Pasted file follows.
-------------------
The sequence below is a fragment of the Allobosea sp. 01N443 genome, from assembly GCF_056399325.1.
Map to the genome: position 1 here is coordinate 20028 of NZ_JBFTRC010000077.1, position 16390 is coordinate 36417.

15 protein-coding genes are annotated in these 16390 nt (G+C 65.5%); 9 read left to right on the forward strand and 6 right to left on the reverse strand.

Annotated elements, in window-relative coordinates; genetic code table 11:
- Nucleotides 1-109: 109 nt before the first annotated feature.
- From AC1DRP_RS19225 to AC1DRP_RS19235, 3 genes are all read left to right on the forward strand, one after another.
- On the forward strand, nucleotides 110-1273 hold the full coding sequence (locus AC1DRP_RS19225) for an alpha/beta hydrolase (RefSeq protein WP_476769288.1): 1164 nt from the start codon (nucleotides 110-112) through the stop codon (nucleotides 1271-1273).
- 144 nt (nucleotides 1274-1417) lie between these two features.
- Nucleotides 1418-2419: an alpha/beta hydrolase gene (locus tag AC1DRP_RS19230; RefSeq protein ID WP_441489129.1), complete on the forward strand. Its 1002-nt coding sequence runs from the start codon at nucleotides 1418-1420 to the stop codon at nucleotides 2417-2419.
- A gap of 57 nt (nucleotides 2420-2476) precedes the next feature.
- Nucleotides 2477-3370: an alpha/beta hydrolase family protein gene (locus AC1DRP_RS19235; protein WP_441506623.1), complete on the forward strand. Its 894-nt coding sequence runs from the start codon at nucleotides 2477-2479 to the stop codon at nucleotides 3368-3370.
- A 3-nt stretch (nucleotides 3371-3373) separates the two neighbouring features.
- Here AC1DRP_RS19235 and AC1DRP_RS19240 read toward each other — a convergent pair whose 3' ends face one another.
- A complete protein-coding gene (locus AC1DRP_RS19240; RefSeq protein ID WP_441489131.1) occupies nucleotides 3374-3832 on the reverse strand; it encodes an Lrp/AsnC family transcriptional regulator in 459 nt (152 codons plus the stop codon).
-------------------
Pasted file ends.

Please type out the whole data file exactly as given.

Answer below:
The sequence below is a fragment of the Allobosea sp. 01N443 genome, from assembly GCF_056399325.1.
Map to the genome: position 1 here is coordinate 20028 of NZ_JBFTRC010000077.1, position 16390 is coordinate 36417.

15 protein-coding genes are annotated in these 16390 nt (G+C 65.5%); 9 read left to right on the forward strand and 6 right to left on the reverse strand.

Annotated elements, in window-relative coordinates; genetic code table 11:
- Nucleotides 1-109: 109 nt before the first annotated feature.
- From AC1DRP_RS19225 to AC1DRP_RS19235, 3 genes are all read left to right on the forward strand, one after another.
- On the forward strand, nucleotides 110-1273 hold the full coding sequence (locus AC1DRP_RS19225) for an alpha/beta hydrolase (RefSeq protein WP_476769288.1): 1164 nt from the start codon (nucleotides 110-112) through the stop codon (nucleotides 1271-1273).
- 144 nt (nucleotides 1274-1417) lie between these two features.
- Nucleotides 1418-2419: an alpha/beta hydrolase gene (locus tag AC1DRP_RS19230; RefSeq protein ID WP_441489129.1), complete on the forward strand. Its 1002-nt coding sequence runs from the start codon at nucleotides 1418-1420 to the stop codon at nucleotides 2417-2419.
- A gap of 57 nt (nucleotides 2420-2476) precedes the next feature.
- Nucleotides 2477-3370: an alpha/beta hydrolase family protein gene (locus AC1DRP_RS19235; protein WP_441506623.1), complete on the forward strand. Its 894-nt coding sequence runs from the start codon at nucleotides 2477-2479 to the stop codon at nucleotides 3368-3370.
- A 3-nt stretch (nucleotides 3371-3373) separates the two neighbouring features.
- Here AC1DRP_RS19235 and AC1DRP_RS19240 read toward each other — a convergent pair whose 3' ends face one another.
- A complete protein-coding gene (locus AC1DRP_RS19240; RefSeq protein ID WP_441489131.1) occupies nucleotides 3374-3832 on the reverse strand; it encodes an Lrp/AsnC family transcriptional regulator in 459 nt (152 codons plus the stop codon).